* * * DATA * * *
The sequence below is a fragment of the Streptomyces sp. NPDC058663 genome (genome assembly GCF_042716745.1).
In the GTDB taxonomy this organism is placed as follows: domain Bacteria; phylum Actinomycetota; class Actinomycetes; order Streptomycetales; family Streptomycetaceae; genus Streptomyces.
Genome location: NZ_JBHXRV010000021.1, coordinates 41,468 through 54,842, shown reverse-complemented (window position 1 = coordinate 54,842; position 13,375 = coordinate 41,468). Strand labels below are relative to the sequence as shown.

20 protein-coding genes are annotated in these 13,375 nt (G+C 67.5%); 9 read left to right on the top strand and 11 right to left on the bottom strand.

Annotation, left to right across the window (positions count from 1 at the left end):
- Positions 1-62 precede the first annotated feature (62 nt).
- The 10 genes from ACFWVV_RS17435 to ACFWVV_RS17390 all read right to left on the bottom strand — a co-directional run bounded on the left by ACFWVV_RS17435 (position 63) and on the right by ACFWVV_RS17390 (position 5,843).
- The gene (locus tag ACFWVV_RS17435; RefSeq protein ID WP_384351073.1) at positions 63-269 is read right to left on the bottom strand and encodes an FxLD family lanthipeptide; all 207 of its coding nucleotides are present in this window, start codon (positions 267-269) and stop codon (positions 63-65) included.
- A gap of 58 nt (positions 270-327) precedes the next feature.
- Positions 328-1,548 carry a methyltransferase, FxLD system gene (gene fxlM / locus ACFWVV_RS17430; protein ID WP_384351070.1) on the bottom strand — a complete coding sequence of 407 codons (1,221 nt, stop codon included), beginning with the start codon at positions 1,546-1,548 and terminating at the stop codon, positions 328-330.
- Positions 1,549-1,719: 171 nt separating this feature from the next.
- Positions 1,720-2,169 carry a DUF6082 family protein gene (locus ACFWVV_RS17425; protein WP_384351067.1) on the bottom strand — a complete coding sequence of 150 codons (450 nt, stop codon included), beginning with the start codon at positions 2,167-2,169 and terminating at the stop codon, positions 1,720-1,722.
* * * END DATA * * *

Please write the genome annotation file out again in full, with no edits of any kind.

The sequence below is a fragment of the Streptomyces sp. NPDC058663 genome (genome assembly GCF_042716745.1).
In the GTDB taxonomy this organism is placed as follows: domain Bacteria; phylum Actinomycetota; class Actinomycetes; order Streptomycetales; family Streptomycetaceae; genus Streptomyces.
Genome location: NZ_JBHXRV010000021.1, coordinates 41,468 through 54,842, shown reverse-complemented (window position 1 = coordinate 54,842; position 13,375 = coordinate 41,468). Strand labels below are relative to the sequence as shown.

20 protein-coding genes are annotated in these 13,375 nt (G+C 67.5%); 9 read left to right on the top strand and 11 right to left on the bottom strand.

Annotation, left to right across the window (positions count from 1 at the left end):
- Positions 1-62 precede the first annotated feature (62 nt).
- The 10 genes from ACFWVV_RS17435 to ACFWVV_RS17390 all read right to left on the bottom strand — a co-directional run bounded on the left by ACFWVV_RS17435 (position 63) and on the right by ACFWVV_RS17390 (position 5,843).
- The gene (locus tag ACFWVV_RS17435; RefSeq protein ID WP_384351073.1) at positions 63-269 is read right to left on the bottom strand and encodes an FxLD family lanthipeptide; all 207 of its coding nucleotides are present in this window, start codon (positions 267-269) and stop codon (positions 63-65) included.
- A gap of 58 nt (positions 270-327) precedes the next feature.
- Positions 328-1,548 carry a methyltransferase, FxLD system gene (gene fxlM / locus ACFWVV_RS17430; protein ID WP_384351070.1) on the bottom strand — a complete coding sequence of 407 codons (1,221 nt, stop codon included), beginning with the start codon at positions 1,546-1,548 and terminating at the stop codon, positions 328-330.
- Positions 1,549-1,719: 171 nt separating this feature from the next.
- Positions 1,720-2,169 carry a DUF6082 family protein gene (locus ACFWVV_RS17425; protein WP_384351067.1) on the bottom strand — a complete coding sequence of 150 codons (450 nt, stop codon included), beginning with the start codon at positions 2,167-2,169 and terminating at the stop codon, positions 1,720-1,722.